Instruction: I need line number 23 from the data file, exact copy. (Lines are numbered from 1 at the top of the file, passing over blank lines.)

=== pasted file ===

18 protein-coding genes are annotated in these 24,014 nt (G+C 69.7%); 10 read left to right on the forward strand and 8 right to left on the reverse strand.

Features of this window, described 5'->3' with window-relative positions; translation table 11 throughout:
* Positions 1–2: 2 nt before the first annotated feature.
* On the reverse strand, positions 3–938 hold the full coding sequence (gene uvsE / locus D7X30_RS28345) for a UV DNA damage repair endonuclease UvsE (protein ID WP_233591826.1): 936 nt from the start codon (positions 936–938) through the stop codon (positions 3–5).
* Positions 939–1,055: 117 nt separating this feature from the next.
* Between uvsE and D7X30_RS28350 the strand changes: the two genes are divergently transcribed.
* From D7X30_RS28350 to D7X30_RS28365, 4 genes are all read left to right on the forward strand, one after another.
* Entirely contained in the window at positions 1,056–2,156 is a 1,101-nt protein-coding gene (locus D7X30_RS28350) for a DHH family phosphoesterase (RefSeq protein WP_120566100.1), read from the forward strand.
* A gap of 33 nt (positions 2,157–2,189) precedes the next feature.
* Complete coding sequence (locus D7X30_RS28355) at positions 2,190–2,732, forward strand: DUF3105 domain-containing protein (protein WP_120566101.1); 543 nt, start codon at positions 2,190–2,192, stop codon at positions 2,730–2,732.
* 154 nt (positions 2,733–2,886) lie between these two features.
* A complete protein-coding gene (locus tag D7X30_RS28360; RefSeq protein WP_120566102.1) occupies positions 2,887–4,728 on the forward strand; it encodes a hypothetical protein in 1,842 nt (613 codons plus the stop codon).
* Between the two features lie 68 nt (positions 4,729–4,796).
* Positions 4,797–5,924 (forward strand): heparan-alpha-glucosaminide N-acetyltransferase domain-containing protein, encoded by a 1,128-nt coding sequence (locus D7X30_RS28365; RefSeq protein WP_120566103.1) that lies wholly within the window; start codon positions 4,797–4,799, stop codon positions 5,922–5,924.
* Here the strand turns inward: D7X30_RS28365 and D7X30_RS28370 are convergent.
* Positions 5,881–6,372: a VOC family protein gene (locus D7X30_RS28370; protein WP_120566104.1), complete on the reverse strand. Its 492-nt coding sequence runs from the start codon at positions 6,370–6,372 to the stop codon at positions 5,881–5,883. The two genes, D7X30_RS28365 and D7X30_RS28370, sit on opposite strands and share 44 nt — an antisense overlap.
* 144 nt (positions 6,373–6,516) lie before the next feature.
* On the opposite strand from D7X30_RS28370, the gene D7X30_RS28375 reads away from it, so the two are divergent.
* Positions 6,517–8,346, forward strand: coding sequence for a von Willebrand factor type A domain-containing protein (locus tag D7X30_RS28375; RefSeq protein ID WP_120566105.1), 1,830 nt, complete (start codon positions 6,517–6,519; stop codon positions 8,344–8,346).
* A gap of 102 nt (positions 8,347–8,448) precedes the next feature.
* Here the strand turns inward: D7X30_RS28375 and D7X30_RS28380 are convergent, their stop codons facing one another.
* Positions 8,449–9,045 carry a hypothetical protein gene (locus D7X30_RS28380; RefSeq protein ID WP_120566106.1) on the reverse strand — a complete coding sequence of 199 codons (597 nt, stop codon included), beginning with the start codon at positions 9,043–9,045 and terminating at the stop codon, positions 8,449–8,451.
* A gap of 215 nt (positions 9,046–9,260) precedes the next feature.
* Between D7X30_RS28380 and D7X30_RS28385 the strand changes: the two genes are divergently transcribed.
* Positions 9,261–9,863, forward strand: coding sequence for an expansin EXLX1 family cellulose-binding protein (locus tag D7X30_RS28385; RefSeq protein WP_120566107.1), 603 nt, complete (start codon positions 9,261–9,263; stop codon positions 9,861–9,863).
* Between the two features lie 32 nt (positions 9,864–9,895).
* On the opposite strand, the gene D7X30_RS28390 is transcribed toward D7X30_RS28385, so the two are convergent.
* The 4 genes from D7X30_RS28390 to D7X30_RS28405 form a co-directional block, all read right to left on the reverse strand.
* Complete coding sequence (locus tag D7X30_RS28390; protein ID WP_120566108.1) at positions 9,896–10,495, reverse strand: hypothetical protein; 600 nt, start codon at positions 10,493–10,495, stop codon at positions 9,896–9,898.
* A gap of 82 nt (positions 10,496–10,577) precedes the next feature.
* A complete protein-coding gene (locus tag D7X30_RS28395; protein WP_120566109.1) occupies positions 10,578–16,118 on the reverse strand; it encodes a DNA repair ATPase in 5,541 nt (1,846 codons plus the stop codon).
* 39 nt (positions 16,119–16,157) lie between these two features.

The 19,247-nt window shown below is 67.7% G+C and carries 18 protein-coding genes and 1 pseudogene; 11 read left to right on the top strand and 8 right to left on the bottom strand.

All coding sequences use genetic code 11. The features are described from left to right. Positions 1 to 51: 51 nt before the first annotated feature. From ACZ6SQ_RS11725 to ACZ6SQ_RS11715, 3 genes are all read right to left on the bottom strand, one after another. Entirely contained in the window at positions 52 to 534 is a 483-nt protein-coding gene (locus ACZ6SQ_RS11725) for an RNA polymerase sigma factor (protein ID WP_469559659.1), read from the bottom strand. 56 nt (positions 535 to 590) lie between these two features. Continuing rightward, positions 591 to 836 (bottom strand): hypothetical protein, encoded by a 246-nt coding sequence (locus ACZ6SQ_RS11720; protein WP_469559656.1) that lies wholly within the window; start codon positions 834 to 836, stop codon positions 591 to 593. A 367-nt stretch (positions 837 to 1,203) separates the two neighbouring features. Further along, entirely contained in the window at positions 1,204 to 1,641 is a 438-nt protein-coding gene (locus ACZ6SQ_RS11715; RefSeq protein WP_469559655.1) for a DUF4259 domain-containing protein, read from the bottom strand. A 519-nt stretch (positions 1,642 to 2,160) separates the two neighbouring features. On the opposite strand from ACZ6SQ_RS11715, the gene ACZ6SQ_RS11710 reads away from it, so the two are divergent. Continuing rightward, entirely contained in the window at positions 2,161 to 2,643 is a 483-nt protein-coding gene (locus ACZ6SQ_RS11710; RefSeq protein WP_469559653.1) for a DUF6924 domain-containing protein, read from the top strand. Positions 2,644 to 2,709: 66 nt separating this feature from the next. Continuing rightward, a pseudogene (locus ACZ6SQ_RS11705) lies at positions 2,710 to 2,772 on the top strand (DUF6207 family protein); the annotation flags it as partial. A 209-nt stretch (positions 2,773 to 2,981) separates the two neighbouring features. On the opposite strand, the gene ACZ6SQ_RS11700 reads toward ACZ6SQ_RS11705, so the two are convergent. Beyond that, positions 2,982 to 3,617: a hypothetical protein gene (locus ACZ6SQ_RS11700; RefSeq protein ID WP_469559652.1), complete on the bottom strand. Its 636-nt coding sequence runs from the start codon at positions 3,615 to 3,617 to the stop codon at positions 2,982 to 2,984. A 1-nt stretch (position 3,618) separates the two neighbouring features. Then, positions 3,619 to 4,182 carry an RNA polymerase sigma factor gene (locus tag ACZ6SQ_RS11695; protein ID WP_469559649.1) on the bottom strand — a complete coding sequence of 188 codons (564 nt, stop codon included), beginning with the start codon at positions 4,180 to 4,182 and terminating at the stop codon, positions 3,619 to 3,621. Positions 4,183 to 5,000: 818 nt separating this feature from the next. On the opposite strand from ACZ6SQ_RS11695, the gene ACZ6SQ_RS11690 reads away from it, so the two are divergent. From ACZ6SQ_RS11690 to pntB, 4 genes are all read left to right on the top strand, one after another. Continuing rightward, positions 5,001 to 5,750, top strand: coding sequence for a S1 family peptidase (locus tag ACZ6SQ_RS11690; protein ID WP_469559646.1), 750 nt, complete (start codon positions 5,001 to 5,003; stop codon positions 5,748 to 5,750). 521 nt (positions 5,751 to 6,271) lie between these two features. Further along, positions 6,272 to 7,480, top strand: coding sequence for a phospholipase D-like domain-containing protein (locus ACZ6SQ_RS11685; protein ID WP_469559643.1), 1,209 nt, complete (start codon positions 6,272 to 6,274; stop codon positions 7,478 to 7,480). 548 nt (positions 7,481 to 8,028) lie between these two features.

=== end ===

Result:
* A gap of 215 nt (positions 9,046–9,260) precedes the next feature.